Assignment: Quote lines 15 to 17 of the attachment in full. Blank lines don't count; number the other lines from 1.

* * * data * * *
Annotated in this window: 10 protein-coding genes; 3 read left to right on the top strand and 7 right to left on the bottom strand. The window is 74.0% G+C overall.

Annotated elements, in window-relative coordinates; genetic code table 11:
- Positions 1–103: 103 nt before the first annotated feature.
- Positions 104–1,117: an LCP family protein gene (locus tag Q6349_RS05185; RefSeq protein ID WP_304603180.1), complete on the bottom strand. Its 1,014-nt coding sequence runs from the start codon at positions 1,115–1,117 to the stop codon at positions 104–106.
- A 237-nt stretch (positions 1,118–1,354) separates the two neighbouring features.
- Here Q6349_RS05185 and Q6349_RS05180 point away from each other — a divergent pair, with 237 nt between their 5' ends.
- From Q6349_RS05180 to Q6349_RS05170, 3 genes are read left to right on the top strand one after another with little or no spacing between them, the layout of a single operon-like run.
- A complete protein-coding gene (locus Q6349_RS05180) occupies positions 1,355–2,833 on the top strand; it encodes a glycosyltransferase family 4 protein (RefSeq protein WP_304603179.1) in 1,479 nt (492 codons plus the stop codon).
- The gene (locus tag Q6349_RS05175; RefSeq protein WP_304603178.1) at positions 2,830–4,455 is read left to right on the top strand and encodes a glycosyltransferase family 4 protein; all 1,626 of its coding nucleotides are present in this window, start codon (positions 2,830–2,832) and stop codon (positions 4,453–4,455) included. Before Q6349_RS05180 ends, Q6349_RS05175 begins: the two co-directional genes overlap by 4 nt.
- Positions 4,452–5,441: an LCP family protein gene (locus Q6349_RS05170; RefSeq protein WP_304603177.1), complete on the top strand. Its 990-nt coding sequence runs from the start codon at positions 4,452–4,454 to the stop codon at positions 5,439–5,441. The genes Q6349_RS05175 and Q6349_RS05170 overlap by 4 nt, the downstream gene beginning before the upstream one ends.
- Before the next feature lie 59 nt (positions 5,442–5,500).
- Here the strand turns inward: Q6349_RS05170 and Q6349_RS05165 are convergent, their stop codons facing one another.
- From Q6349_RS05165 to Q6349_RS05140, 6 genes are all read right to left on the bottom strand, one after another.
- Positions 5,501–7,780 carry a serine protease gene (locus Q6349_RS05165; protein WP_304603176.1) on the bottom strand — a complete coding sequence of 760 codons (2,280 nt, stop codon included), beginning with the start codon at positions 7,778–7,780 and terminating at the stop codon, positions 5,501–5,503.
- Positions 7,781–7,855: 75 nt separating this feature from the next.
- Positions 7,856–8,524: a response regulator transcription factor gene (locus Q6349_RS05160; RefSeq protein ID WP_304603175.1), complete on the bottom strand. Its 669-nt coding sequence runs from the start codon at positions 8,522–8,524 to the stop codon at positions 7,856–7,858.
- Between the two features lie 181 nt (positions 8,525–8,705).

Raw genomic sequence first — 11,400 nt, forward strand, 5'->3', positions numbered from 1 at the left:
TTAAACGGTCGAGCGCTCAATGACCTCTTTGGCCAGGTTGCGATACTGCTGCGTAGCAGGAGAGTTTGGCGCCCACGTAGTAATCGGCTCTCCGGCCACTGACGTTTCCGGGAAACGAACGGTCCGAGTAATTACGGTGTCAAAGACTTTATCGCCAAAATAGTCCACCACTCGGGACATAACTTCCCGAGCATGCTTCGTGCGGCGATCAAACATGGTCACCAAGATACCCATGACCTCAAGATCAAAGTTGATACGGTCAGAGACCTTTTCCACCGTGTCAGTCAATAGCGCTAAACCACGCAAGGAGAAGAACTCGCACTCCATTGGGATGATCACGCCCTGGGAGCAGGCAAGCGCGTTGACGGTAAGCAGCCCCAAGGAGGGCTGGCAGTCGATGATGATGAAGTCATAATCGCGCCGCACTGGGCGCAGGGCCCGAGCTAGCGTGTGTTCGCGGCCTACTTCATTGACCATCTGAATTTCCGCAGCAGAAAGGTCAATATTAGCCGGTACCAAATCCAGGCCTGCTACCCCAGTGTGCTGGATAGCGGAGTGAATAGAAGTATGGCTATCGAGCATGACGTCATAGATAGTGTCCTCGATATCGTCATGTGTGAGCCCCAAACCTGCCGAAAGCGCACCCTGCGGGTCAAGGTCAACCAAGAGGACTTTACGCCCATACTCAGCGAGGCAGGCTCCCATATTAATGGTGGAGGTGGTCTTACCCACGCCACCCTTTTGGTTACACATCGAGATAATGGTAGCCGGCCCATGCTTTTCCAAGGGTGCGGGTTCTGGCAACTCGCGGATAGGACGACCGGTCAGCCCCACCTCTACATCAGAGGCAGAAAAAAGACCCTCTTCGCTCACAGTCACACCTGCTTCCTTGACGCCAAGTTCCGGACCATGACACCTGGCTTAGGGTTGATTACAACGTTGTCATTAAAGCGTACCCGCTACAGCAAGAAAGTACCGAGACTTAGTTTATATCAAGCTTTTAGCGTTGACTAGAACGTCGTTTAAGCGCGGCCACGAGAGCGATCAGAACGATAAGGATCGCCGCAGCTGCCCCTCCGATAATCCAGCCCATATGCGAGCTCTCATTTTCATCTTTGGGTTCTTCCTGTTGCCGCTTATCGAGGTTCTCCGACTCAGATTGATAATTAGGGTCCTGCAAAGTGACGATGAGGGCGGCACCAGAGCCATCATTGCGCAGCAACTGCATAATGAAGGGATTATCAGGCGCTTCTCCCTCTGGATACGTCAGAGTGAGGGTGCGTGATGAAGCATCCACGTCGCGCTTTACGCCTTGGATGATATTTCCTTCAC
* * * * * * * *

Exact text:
- Positions 7,781–7,855: 75 nt separating this feature from the next.
- Positions 7,856–8,524: a response regulator transcription factor gene (locus Q6349_RS05160; RefSeq protein ID WP_304603175.1), complete on the bottom strand. Its 669-nt coding sequence runs from the start codon at positions 8,522–8,524 to the stop codon at positions 7,856–7,858.
- Between the two features lie 181 nt (positions 8,525–8,705).